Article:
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      Is investment in Climate-Smart-agricultural practices the option for the future? Cost and benefit analysis evidence from Ghana

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          Abstract

          A majority of smallholder farmers in sub-Saharan Africa (SSA) countries depend to a large extent on agriculture for food security and income. Efforts aimed at improving farm-related profitability are therefore important to improving livelihoods among smallholder farmers. In Ghana, for example, smallholder farmers that depend on agriculture face serious risks especially those related to climate change and variability and soil degradation. Notwithstanding these dangers, evidence of the published literature on how best to tackle these challenges is limited. Over the recent decades, however, there has been advancement by programs channelling resources into Climate-Smart Agricultural (CSA) practices to improving smallholder livelihoods and food security. The interest in advancing investment in CSA practices is a key pathway that has the potential to significantly reduce the negative effect of climate change and variability risks on smallholder farmers livelihoods. Investing in CSA practices is also a key pathway to improving farm yield per unit area. Consequently, smallholder farmers are adopting and implementing CSA practices. Despite that, a gap still exists on the profitability of undertaking such an investment, as this is key in determining the sustainability of CSA practices. On this basis, the present study undertook a detailed cost-benefit analysis (CBA) of seven CSA practices identified with smallholder farmers in the coastal savannah agro-ecological zone of Ghana. A total of 48 smallholder farmers that had adopted these practices were studied. Three CBA indicators namely the net present value (NPV), internal rate of return (IRR) and payback period (PP) were assessed for each of the seven CSA practices. The results showed that out of the seven CSA practices examined, six of them were profitably suitable for adoption and scaling up from the perspective of smallholder farmers as well as the public perspective. The finding from this study, therefore, fill the current information gap in the literature on the costs and benefits of adopting CSA practices on household livelihoods in Ghana. Such a finding is critical to the promotion and scaling up the adoption of CSA practices by smallholder farmers and serve as a basis of formulating appropriate guidelines and policies for supporting CSA practices.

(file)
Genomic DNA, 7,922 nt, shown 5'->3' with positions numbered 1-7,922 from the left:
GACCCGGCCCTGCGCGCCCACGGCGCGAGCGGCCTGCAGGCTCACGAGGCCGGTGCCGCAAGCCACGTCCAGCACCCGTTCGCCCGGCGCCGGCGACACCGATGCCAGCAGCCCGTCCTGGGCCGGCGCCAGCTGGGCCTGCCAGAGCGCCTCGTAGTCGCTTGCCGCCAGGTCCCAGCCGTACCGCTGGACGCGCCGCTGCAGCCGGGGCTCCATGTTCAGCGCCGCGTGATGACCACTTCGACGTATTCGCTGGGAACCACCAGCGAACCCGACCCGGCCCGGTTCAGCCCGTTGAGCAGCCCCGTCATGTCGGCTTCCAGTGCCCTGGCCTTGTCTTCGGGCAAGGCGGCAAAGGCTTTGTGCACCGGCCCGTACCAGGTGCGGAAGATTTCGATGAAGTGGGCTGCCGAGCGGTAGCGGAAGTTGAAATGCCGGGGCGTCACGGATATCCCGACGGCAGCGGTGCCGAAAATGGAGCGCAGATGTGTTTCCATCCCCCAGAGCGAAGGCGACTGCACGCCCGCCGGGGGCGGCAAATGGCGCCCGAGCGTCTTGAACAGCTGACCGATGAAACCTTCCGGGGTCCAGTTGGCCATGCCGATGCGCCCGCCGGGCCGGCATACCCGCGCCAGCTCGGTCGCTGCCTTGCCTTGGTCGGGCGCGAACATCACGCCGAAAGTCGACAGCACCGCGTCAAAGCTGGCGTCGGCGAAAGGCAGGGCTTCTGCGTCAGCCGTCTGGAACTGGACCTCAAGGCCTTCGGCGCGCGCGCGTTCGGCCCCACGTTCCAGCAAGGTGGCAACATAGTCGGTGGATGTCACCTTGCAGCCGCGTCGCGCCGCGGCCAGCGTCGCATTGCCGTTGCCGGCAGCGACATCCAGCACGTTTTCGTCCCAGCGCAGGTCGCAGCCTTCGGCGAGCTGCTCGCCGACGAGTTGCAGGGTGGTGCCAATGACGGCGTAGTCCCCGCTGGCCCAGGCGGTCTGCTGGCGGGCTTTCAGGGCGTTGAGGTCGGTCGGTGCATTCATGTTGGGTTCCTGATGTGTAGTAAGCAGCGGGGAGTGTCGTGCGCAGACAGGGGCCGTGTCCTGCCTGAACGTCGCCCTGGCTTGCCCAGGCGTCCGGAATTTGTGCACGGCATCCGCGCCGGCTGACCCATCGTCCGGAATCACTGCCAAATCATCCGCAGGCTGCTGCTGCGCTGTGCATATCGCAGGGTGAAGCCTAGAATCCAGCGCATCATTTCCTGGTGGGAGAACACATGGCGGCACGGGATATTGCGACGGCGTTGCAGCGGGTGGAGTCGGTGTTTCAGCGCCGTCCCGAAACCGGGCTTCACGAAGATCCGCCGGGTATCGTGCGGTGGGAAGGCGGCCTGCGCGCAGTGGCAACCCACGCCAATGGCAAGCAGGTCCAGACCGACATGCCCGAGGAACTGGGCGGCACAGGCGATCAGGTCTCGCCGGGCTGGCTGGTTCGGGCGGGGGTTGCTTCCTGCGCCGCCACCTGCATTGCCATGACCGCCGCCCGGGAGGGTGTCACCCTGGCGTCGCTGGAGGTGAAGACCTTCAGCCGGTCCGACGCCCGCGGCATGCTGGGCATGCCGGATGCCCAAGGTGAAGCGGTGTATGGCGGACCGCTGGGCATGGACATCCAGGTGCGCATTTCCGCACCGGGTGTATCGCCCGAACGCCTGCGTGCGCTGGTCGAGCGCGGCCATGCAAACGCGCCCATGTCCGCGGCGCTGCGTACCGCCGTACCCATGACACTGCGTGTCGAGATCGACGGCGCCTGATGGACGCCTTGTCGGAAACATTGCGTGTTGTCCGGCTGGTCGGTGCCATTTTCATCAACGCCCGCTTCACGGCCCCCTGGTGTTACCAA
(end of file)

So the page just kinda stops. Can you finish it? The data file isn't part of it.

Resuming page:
Abstract

          Climate-Smart, Practice, Livelihoods, Smallholders, Yield, Externalities, Decision.

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          Most cited references79

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          Soil carbon sequestration to mitigate climate change

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              Carbon sequestration.

              Rattan Lal (2007)
              Developing technologies to reduce the rate of increase of atmospheric concentration of carbon dioxide (CO2) from annual emissions of 8.6PgCyr-1 from energy, process industry, land-use conversion and soil cultivation is an important issue of the twenty-first century. Of the three options of reducing the global energy use, developing low or no-carbon fuel and sequestering emissions, this manuscript describes processes for carbon (CO2) sequestration and discusses abiotic and biotic technologies. Carbon sequestration implies transfer of atmospheric CO2 into other long-lived global pools including oceanic, pedologic, biotic and geological strata to reduce the net rate of increase in atmospheric CO2. Engineering techniques of CO2 injection in deep ocean, geological strata, old coal mines and oil wells, and saline aquifers along with mineral carbonation of CO2 constitute abiotic techniques. These techniques have a large potential of thousands of Pg, are expensive, have leakage risks and may be available for routine use by 2025 and beyond. In comparison, biotic techniques are natural and cost-effective processes, have numerous ancillary benefits, are immediately applicable but have finite sink capacity. Biotic and abiotic C sequestration options have specific nitches, are complementary, and have potential to mitigate the climate change risks.
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                Author and article information

                Contributors
                Journal
                Heliyon
                Heliyon
                Heliyon
                Elsevier
                2405-8440
                08 April 2021
                April 2021
                08 April 2021
                : 7
                : 4
                : e06653
                Affiliations
                [a ]International Centre for Tropical Agriculture (CIAT), P. O. Box 6247, Kampala, Uganda
                [b ]International Centre for Tropical Agriculture (CIAT), P. O. Box 823-00621, Nairobi, Kenya
                [c ]International Center for Tropical Agriculture (CIAT), P. O. Box 6713, Cali, Colombia
                Author notes
                []Corresponding author. stanley.karanja@ 123456gmail.com
                Article
                S2405-8440(21)00756-8 e06653
                10.1016/j.heliyon.2021.e06653
                8045009
                6f6dad67-e0e6-4ce3-84ce-2213eaad2cd1
                © 2021 The Authors

                This is an open access article under the CC BY-NC-ND license (http://creativecommons.org/licenses/by-nc-nd/4.0/).

                History
                : 6 June 2019
                : 19 November 2020
                : 29 March 2021
                Categories
                Research Article

                climate-smart,practice,livelihoods,smallholders,yield,externalities,decision

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